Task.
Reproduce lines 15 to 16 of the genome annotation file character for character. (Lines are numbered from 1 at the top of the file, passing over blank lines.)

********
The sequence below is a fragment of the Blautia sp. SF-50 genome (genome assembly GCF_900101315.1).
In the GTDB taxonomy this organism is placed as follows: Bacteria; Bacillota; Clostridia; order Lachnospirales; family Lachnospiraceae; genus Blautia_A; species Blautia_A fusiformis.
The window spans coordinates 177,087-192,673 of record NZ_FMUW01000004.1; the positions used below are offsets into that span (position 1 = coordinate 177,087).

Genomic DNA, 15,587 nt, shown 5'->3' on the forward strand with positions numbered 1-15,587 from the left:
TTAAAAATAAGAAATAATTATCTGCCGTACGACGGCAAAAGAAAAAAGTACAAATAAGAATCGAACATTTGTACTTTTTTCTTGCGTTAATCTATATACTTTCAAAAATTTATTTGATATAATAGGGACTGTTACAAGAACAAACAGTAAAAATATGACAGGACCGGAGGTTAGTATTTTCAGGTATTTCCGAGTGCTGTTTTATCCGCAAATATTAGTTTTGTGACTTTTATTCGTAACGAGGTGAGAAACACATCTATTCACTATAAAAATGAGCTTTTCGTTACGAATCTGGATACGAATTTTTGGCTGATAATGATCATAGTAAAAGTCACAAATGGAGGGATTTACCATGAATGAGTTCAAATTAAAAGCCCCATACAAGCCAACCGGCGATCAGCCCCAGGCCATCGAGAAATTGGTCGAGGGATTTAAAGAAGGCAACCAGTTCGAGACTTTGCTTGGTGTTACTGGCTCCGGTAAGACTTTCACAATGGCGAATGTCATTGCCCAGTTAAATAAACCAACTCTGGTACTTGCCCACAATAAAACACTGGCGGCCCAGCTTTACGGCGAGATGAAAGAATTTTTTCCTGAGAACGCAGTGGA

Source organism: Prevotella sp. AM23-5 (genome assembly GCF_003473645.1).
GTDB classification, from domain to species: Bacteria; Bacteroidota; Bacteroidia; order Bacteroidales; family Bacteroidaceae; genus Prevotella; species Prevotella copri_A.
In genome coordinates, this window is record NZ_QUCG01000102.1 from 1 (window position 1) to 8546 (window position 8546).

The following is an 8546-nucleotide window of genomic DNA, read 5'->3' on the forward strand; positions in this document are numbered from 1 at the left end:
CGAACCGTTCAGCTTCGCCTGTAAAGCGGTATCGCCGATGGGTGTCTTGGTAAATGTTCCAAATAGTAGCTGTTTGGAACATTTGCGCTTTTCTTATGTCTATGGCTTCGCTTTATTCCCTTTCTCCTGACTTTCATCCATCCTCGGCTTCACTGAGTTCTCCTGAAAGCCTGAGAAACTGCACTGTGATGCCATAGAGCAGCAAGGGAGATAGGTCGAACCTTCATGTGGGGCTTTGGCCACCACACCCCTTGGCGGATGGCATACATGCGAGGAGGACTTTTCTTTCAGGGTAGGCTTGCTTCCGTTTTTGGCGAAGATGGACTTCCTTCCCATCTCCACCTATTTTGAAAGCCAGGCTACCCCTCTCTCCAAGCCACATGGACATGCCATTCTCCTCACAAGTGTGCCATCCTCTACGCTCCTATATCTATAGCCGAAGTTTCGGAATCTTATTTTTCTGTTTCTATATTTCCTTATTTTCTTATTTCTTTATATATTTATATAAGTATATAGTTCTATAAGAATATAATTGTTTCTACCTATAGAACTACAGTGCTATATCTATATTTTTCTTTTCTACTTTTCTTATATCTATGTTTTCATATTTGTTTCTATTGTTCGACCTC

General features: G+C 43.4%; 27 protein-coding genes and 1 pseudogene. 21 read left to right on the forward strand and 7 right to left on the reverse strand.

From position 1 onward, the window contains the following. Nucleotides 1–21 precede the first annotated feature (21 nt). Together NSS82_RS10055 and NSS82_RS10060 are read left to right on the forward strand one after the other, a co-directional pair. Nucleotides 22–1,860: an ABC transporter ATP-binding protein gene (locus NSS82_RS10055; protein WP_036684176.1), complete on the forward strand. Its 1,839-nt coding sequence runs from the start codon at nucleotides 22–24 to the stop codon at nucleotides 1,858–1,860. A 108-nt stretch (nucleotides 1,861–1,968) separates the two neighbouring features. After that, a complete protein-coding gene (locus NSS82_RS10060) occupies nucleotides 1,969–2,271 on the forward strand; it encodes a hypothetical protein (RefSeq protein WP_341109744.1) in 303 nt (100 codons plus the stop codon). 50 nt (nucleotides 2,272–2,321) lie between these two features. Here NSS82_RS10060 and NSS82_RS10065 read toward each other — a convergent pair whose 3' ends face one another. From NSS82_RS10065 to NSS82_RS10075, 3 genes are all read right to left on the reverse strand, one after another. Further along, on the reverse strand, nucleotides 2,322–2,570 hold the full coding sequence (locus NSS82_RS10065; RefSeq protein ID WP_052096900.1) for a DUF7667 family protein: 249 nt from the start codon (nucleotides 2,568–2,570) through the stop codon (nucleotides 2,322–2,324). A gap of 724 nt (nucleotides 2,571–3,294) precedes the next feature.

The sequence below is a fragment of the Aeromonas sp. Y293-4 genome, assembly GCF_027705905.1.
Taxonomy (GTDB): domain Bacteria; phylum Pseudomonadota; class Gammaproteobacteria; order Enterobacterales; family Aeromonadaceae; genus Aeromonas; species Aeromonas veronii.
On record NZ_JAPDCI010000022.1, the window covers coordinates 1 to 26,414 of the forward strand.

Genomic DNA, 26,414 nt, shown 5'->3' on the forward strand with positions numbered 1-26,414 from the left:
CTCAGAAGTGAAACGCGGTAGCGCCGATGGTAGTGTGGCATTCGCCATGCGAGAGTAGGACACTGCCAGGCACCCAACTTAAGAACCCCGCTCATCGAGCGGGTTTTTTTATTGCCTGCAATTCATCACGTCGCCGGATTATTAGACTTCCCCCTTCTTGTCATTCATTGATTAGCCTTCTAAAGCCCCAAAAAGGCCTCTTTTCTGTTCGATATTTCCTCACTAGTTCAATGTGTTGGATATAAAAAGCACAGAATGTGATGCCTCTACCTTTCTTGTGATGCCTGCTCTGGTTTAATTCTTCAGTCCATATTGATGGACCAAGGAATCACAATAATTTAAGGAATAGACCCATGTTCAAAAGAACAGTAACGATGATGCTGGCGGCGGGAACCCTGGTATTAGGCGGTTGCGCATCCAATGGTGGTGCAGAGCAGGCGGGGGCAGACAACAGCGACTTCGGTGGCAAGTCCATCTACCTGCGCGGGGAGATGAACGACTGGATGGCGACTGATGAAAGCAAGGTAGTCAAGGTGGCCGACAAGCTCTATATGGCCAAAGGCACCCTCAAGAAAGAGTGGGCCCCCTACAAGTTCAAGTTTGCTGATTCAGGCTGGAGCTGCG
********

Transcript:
On record NZ_JAPDCI010000022.1, the window covers coordinates 1 to 26,414 of the forward strand.

Genomic DNA, 26,414 nt, shown 5'->3' on the forward strand with positions numbered 1-26,414 from the left: